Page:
Kevin Kelley, head coach of the Presbyterian College football team, is a man who goes for it—literally.
For eighteen years, Kelley was the head coach at Pulaski Academy in Little Rock, Ark.
During that time, Pulaski won nine state championships. His team made it to the quarterfinals every year of his 18-year career, the semifinals 15 times and they appeared in the state championship 12 times.
Kelley does a lot of winning, but there’s one thing that he hates doing, and that is punting.
Punting, while it can be a smart decision, is the football equivalent of giving up and handing the ball over to the other team.
If Kelley is going to lose, he doesn’t want it to be due to surrender. I think that is a concept that we can all apply to our lives outside of sports.
Another one of his outlandish methods is to always go for onside kicks, which usually end up giving the opposing team great field position but can prove very rewarding if successful.
Kelley is a master risk-taker, and he has proven that it works on the football field.
Well guess what: It works in the real world too.
A lot of people like to play it safe, but there can be great rewards when you go out on a limb and take risks in life.
Just go for it. Apply for the job, go back to school if you need to, ask the girl out, call up your friend that you feel you’ve lost touch with, hit the gym, take the trip, just don’t “punt the ball away.”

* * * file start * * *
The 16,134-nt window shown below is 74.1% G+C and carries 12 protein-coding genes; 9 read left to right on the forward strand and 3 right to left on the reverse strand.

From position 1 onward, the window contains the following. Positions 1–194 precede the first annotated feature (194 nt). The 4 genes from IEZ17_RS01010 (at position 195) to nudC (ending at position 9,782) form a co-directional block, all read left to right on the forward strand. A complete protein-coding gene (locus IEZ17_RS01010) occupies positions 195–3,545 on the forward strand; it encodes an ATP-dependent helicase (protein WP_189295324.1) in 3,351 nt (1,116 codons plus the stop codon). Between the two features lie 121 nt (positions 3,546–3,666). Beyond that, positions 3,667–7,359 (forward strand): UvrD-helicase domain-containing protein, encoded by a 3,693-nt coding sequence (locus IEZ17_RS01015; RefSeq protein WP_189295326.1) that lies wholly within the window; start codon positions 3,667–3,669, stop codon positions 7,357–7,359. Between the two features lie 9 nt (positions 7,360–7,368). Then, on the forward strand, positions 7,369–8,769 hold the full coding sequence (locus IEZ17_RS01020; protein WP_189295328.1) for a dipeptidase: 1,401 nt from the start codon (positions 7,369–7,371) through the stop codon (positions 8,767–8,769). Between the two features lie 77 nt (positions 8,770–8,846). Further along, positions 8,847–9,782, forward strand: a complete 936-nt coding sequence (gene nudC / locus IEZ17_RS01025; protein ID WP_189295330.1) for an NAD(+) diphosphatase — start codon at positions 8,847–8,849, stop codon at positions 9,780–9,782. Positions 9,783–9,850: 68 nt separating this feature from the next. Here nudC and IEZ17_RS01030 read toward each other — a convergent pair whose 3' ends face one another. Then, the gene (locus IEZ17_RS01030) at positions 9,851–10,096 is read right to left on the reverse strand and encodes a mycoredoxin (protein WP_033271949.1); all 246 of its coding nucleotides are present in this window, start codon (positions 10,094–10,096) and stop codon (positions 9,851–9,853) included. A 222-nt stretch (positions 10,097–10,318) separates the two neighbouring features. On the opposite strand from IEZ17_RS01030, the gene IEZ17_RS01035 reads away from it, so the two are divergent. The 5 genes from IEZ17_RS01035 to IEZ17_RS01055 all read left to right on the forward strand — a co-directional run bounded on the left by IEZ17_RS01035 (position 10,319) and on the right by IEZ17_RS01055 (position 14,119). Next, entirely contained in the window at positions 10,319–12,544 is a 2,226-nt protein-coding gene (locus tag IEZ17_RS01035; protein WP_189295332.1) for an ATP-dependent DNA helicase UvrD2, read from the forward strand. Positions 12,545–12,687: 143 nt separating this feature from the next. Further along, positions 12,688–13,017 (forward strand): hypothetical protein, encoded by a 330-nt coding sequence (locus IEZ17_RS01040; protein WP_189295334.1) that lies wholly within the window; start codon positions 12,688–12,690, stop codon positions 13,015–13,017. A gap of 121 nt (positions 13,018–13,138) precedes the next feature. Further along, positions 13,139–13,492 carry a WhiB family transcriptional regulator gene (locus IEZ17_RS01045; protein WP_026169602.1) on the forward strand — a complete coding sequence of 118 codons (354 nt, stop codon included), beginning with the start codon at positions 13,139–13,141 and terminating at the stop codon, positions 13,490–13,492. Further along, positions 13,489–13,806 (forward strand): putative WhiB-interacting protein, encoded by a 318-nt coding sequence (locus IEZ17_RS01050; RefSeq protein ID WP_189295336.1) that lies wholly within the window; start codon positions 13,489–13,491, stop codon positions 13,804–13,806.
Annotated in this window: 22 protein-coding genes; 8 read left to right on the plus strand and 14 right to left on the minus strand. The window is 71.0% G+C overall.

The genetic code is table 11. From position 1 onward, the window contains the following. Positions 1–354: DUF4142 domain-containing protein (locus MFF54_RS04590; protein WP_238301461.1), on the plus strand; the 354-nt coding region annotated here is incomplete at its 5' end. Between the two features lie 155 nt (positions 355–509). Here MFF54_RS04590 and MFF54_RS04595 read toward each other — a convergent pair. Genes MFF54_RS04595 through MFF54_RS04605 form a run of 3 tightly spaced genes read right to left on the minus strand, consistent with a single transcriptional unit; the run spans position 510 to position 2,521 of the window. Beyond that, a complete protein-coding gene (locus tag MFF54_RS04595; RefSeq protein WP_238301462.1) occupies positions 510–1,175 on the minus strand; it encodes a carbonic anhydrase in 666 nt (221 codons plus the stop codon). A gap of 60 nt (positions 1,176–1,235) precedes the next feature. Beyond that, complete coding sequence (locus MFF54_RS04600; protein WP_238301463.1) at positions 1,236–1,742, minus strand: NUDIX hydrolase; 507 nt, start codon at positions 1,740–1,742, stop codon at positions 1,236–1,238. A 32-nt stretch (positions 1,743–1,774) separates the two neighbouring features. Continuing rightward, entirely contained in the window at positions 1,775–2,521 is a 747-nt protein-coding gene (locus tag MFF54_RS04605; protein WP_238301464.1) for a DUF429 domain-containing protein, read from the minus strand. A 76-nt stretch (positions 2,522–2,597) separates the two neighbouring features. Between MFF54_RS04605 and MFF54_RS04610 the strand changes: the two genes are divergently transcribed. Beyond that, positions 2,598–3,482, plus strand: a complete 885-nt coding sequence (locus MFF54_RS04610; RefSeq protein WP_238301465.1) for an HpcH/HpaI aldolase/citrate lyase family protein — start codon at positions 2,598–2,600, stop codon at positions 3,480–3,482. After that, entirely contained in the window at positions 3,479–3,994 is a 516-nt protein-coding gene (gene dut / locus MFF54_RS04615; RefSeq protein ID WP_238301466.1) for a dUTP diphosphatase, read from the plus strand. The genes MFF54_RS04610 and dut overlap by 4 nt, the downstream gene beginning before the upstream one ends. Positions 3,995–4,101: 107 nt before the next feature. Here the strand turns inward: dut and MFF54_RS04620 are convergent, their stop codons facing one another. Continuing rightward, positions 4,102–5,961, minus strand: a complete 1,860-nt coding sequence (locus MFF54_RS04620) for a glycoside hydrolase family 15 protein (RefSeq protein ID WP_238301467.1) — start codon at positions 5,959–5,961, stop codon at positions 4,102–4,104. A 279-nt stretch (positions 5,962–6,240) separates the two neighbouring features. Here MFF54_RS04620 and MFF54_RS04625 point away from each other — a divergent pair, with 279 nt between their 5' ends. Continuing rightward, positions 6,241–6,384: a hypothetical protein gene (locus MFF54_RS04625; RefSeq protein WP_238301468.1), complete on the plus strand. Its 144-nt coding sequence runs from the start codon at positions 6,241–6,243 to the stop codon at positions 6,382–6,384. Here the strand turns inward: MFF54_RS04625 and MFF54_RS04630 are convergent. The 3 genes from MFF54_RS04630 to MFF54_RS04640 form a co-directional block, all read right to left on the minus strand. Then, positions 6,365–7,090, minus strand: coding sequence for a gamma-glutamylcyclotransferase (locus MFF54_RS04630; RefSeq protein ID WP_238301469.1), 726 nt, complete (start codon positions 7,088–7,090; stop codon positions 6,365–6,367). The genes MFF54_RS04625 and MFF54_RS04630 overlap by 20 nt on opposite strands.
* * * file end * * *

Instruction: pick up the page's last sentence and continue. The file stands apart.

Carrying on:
Don’t give up on yourself when the going gets tough because, trust me, it’s going to.
Failures are nothing to be afraid of; they build character and make the wins all that more enjoyable.
Speaking of wins, Chip Kelly experienced a lot of those as the head coach of the Oregon Ducks football team from 2007 to 2012.
He was famous for his hurry-up offensive scheme.
In 2010, the Ducks averaged 23.2 seconds between plays, but some plays began a mere 9 seconds after the previous one.
Kevin Kelley and Chip Kelly have both led offenses in ways that ambitious people should lead their lives.
Kelley never surrenders, and Kelly doesn’t stop moving forward.
They say football coaches are supposed to teach boys how to be men, and these guys do that in unconventional but effective ways.
Of course, some people think these coaches’ methods are stupid or even dangerous, but that’s fine. It doesn’t take everybody agreeing with you for you to be successful. It takes your ability to believe in yourself and keep going.\
Written by Zach Edmondson, sports editor. Graphic courtesy of Gracie Lucas.